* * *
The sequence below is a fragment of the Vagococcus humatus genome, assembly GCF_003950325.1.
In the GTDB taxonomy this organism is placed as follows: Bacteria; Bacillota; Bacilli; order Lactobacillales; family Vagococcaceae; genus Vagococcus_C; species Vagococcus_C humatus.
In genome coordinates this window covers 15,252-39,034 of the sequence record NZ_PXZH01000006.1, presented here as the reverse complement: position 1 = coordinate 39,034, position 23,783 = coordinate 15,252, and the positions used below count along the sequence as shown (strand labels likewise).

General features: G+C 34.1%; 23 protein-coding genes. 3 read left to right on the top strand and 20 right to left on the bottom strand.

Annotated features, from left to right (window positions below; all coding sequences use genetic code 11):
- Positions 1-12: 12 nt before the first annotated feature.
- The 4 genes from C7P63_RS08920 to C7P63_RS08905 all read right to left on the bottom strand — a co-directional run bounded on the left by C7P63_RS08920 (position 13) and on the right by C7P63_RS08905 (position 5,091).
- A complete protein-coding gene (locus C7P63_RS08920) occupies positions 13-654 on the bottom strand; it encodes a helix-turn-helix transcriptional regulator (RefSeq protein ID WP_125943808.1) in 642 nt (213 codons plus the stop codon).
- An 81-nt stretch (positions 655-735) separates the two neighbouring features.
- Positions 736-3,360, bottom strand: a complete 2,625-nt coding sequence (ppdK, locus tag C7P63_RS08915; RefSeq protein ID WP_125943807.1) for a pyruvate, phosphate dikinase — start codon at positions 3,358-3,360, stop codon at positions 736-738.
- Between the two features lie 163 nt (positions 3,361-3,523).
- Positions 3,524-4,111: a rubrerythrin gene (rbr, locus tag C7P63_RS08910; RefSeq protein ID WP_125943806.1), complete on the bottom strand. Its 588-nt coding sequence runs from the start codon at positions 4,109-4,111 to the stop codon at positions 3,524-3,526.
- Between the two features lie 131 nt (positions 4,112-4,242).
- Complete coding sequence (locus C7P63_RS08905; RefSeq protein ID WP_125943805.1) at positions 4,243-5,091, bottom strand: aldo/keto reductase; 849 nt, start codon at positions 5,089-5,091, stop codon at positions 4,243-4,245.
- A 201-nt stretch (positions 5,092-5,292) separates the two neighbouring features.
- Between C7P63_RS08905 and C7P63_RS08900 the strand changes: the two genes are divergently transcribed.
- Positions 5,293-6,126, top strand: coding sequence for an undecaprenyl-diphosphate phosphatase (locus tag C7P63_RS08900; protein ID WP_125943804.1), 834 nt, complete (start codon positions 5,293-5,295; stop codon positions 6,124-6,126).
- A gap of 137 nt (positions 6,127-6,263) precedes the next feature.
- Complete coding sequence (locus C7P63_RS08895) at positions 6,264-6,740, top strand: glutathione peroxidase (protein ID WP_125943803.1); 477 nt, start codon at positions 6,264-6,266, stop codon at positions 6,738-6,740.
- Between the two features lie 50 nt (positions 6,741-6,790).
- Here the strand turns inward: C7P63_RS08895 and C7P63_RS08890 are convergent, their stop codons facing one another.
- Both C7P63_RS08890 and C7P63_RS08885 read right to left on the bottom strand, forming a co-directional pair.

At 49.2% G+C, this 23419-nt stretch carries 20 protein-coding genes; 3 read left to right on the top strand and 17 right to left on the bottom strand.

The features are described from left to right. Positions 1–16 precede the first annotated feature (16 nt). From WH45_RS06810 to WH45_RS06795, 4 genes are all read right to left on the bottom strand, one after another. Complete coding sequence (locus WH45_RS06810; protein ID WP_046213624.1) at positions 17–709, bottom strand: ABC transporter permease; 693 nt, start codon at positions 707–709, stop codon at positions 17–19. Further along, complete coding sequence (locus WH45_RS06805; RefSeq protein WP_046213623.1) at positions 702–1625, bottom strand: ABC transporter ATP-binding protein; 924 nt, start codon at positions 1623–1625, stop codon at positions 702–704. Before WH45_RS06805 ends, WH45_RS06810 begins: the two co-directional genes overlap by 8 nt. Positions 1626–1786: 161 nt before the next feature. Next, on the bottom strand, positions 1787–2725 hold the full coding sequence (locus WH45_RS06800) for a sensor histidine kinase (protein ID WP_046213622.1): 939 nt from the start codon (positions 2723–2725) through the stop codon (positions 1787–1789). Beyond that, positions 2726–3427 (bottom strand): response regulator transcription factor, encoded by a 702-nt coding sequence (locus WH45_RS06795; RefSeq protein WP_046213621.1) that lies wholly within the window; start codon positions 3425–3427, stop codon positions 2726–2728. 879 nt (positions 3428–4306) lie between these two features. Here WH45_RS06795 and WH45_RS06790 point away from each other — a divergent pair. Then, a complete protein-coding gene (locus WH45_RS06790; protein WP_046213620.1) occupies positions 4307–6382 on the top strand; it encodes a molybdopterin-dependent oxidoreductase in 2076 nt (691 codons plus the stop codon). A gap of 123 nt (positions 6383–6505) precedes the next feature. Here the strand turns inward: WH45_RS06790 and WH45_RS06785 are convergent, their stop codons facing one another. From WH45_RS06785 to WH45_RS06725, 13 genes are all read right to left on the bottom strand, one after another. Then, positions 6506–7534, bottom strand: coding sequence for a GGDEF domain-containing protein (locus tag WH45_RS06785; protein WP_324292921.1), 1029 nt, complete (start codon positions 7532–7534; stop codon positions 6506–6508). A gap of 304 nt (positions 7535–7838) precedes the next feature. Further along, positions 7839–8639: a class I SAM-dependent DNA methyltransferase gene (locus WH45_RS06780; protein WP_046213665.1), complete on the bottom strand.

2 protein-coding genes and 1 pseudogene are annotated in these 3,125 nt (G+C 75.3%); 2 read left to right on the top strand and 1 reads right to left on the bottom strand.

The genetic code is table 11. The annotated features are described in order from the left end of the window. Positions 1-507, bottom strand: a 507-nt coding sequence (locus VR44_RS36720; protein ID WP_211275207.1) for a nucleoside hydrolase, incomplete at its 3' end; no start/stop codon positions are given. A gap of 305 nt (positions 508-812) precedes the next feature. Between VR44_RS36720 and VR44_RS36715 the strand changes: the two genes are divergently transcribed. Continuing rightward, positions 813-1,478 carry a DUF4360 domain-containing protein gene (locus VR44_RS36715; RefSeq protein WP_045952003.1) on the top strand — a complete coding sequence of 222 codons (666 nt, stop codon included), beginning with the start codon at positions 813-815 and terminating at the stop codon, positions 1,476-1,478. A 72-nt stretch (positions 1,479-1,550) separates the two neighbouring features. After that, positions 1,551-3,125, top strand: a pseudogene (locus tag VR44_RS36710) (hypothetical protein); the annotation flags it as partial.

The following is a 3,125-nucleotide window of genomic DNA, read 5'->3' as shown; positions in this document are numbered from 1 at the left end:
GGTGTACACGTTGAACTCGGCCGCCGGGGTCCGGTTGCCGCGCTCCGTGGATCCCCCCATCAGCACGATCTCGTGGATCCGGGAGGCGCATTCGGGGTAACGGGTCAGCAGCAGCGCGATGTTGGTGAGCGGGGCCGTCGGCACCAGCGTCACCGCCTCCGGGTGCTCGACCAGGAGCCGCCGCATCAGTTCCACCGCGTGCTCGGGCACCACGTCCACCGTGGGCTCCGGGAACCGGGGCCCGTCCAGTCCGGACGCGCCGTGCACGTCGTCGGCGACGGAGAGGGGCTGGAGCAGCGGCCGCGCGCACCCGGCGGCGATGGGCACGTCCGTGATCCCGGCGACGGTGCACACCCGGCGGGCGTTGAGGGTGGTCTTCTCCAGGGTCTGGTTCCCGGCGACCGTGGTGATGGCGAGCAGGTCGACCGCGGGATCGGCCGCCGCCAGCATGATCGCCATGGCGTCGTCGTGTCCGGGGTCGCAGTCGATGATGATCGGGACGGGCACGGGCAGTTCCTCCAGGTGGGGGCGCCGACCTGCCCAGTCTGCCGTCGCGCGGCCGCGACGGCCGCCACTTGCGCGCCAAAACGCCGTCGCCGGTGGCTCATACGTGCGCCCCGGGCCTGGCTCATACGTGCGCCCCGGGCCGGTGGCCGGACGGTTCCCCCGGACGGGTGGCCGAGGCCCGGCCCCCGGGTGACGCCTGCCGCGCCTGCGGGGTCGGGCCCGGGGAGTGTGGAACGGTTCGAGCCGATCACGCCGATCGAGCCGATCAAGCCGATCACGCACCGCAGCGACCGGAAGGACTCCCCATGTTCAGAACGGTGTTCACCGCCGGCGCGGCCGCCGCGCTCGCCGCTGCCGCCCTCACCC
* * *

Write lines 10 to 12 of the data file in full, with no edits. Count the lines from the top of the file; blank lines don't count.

- Positions 736-3,360, bottom strand: a complete 2,625-nt coding sequence (ppdK, locus tag C7P63_RS08915; RefSeq protein ID WP_125943807.1) for a pyruvate, phosphate dikinase — start codon at positions 3,358-3,360, stop codon at positions 736-738.
- Between the two features lie 163 nt (positions 3,361-3,523).
- Positions 3,524-4,111: a rubrerythrin gene (rbr, locus tag C7P63_RS08910; RefSeq protein ID WP_125943806.1), complete on the bottom strand. Its 588-nt coding sequence runs from the start codon at positions 4,109-4,111 to the stop codon at positions 3,524-3,526.